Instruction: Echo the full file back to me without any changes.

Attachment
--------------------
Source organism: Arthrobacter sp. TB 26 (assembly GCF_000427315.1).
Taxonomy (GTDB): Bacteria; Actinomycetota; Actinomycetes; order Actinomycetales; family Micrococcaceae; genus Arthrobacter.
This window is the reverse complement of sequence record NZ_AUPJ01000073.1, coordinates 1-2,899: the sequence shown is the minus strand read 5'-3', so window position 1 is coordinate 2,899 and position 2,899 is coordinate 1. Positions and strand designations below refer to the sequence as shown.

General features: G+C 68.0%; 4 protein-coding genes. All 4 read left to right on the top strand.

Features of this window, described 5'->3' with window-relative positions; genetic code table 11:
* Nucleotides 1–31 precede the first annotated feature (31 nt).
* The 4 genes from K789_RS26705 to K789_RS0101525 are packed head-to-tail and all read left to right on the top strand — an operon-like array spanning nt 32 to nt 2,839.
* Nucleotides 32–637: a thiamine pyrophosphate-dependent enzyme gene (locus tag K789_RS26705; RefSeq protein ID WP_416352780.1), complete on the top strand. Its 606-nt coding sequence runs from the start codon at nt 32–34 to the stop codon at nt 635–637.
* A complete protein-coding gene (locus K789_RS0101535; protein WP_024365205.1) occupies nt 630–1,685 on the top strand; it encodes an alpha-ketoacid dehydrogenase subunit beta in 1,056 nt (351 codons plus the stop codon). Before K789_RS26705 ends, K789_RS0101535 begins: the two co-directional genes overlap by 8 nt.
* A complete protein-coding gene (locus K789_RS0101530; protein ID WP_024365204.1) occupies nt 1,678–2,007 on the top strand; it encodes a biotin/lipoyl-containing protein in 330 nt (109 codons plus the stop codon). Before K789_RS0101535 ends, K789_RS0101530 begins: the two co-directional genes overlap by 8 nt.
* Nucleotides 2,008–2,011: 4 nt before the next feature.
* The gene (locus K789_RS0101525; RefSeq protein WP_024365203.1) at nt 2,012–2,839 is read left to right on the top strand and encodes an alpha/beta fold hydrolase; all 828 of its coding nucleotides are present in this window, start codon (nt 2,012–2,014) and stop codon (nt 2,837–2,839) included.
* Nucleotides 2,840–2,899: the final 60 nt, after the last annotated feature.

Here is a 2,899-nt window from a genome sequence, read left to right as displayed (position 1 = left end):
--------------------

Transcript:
Source organism: Arthrobacter sp. TB 26 (assembly GCF_000427315.1).
Taxonomy (GTDB): Bacteria; Actinomycetota; Actinomycetes; order Actinomycetales; family Micrococcaceae; genus Arthrobacter.
This window is the reverse complement of sequence record NZ_AUPJ01000073.1, coordinates 1-2,899: the sequence shown is the minus strand read 5'-3', so window position 1 is coordinate 2,899 and position 2,899 is coordinate 1. Positions and strand designations below refer to the sequence as shown.

General features: G+C 68.0%; 4 protein-coding genes. All 4 read left to right on the top strand.

Features of this window, described 5'->3' with window-relative positions; genetic code table 11:
* Nucleotides 1–31 precede the first annotated feature (31 nt).
* The 4 genes from K789_RS26705 to K789_RS0101525 are packed head-to-tail and all read left to right on the top strand — an operon-like array spanning nt 32 to nt 2,839.
* Nucleotides 32–637: a thiamine pyrophosphate-dependent enzyme gene (locus tag K789_RS26705; RefSeq protein ID WP_416352780.1), complete on the top strand. Its 606-nt coding sequence runs from the start codon at nt 32–34 to the stop codon at nt 635–637.
* A complete protein-coding gene (locus K789_RS0101535; protein WP_024365205.1) occupies nt 630–1,685 on the top strand; it encodes an alpha-ketoacid dehydrogenase subunit beta in 1,056 nt (351 codons plus the stop codon). Before K789_RS26705 ends, K789_RS0101535 begins: the two co-directional genes overlap by 8 nt.
* A complete protein-coding gene (locus K789_RS0101530; protein ID WP_024365204.1) occupies nt 1,678–2,007 on the top strand; it encodes a biotin/lipoyl-containing protein in 330 nt (109 codons plus the stop codon). Before K789_RS0101535 ends, K789_RS0101530 begins: the two co-directional genes overlap by 8 nt.
* Nucleotides 2,008–2,011: 4 nt before the next feature.
* The gene (locus K789_RS0101525; RefSeq protein WP_024365203.1) at nt 2,012–2,839 is read left to right on the top strand and encodes an alpha/beta fold hydrolase; all 828 of its coding nucleotides are present in this window, start codon (nt 2,012–2,014) and stop codon (nt 2,837–2,839) included.
* Nucleotides 2,840–2,899: the final 60 nt, after the last annotated feature.

Here is a 2,899-nt window from a genome sequence, read left to right as displayed (position 1 = left end):